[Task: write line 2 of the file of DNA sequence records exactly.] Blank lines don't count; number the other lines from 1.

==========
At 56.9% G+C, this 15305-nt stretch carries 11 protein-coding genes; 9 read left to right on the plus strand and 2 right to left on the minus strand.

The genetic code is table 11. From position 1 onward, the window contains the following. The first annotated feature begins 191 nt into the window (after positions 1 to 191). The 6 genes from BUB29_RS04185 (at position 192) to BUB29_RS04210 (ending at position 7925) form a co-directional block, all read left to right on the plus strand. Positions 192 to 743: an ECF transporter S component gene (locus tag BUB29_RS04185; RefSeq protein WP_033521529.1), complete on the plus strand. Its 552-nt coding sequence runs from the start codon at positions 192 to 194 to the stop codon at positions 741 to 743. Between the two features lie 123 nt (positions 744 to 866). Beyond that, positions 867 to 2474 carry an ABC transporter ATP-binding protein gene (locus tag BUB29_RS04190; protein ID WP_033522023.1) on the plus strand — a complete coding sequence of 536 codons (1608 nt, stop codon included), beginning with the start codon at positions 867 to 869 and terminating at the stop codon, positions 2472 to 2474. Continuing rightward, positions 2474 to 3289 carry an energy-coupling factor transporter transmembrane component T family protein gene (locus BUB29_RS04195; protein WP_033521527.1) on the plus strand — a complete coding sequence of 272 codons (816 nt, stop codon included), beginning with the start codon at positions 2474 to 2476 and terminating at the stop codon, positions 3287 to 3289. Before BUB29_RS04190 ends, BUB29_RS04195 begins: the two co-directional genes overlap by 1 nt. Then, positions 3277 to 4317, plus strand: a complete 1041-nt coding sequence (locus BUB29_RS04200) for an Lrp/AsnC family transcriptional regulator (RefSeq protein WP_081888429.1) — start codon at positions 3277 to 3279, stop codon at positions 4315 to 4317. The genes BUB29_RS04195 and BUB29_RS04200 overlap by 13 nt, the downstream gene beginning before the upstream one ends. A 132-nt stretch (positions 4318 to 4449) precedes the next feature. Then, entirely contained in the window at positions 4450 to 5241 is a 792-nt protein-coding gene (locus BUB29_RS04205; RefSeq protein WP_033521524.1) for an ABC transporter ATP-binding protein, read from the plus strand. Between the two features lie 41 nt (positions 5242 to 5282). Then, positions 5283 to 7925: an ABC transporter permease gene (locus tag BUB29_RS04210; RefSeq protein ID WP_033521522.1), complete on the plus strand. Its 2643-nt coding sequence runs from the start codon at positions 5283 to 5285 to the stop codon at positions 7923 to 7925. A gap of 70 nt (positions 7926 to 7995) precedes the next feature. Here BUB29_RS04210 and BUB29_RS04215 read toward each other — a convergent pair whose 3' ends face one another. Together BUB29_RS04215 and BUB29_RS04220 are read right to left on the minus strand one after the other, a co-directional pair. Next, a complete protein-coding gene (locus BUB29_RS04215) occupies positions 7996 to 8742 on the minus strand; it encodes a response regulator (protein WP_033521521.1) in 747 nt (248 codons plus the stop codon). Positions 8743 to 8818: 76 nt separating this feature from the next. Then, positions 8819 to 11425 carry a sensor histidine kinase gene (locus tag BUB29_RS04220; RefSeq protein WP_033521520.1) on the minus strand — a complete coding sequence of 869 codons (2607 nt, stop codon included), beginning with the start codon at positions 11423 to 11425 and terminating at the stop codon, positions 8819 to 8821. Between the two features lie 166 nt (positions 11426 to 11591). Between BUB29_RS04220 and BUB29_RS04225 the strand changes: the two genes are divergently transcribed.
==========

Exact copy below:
The genetic code is table 11. From position 1 onward, the window contains the following. The first annotated feature begins 191 nt into the window (after positions 1 to 191). The 6 genes from BUB29_RS04185 (at position 192) to BUB29_RS04210 (ending at position 7925) form a co-directional block, all read left to right on the plus strand. Positions 192 to 743: an ECF transporter S component gene (locus tag BUB29_RS04185; RefSeq protein WP_033521529.1), complete on the plus strand. Its 552-nt coding sequence runs from the start codon at positions 192 to 194 to the stop codon at positions 741 to 743. Between the two features lie 123 nt (positions 744 to 866). Beyond that, positions 867 to 2474 carry an ABC transporter ATP-binding protein gene (locus tag BUB29_RS04190; protein ID WP_033522023.1) on the plus strand — a complete coding sequence of 536 codons (1608 nt, stop codon included), beginning with the start codon at positions 867 to 869 and terminating at the stop codon, positions 2472 to 2474. Continuing rightward, positions 2474 to 3289 carry an energy-coupling factor transporter transmembrane component T family protein gene (locus BUB29_RS04195; protein WP_033521527.1) on the plus strand — a complete coding sequence of 272 codons (816 nt, stop codon included), beginning with the start codon at positions 2474 to 2476 and terminating at the stop codon, positions 3287 to 3289. Before BUB29_RS04190 ends, BUB29_RS04195 begins: the two co-directional genes overlap by 1 nt. Then, positions 3277 to 4317, plus strand: a complete 1041-nt coding sequence (locus BUB29_RS04200) for an Lrp/AsnC family transcriptional regulator (RefSeq protein WP_081888429.1) — start codon at positions 3277 to 3279, stop codon at positions 4315 to 4317. The genes BUB29_RS04195 and BUB29_RS04200 overlap by 13 nt, the downstream gene beginning before the upstream one ends. A 132-nt stretch (positions 4318 to 4449) precedes the next feature. Then, entirely contained in the window at positions 4450 to 5241 is a 792-nt protein-coding gene (locus BUB29_RS04205; RefSeq protein WP_033521524.1) for an ABC transporter ATP-binding protein, read from the plus strand. Between the two features lie 41 nt (positions 5242 to 5282). Then, positions 5283 to 7925: an ABC transporter permease gene (locus tag BUB29_RS04210; RefSeq protein ID WP_033521522.1), complete on the plus strand. Its 2643-nt coding sequence runs from the start codon at positions 5283 to 5285 to the stop codon at positions 7923 to 7925. A gap of 70 nt (positions 7926 to 7995) precedes the next feature. Here BUB29_RS04210 and BUB29_RS04215 read toward each other — a convergent pair whose 3' ends face one another. Together BUB29_RS04215 and BUB29_RS04220 are read right to left on the minus strand one after the other, a co-directional pair. Next, a complete protein-coding gene (locus BUB29_RS04215) occupies positions 7996 to 8742 on the minus strand; it encodes a response regulator (protein WP_033521521.1) in 747 nt (248 codons plus the stop codon). Positions 8743 to 8818: 76 nt separating this feature from the next. Then, positions 8819 to 11425 carry a sensor histidine kinase gene (locus tag BUB29_RS04220; RefSeq protein WP_033521520.1) on the minus strand — a complete coding sequence of 869 codons (2607 nt, stop codon included), beginning with the start codon at positions 11423 to 11425 and terminating at the stop codon, positions 8819 to 8821. Between the two features lie 166 nt (positions 11426 to 11591). Between BUB29_RS04220 and BUB29_RS04225 the strand changes: the two genes are divergently transcribed.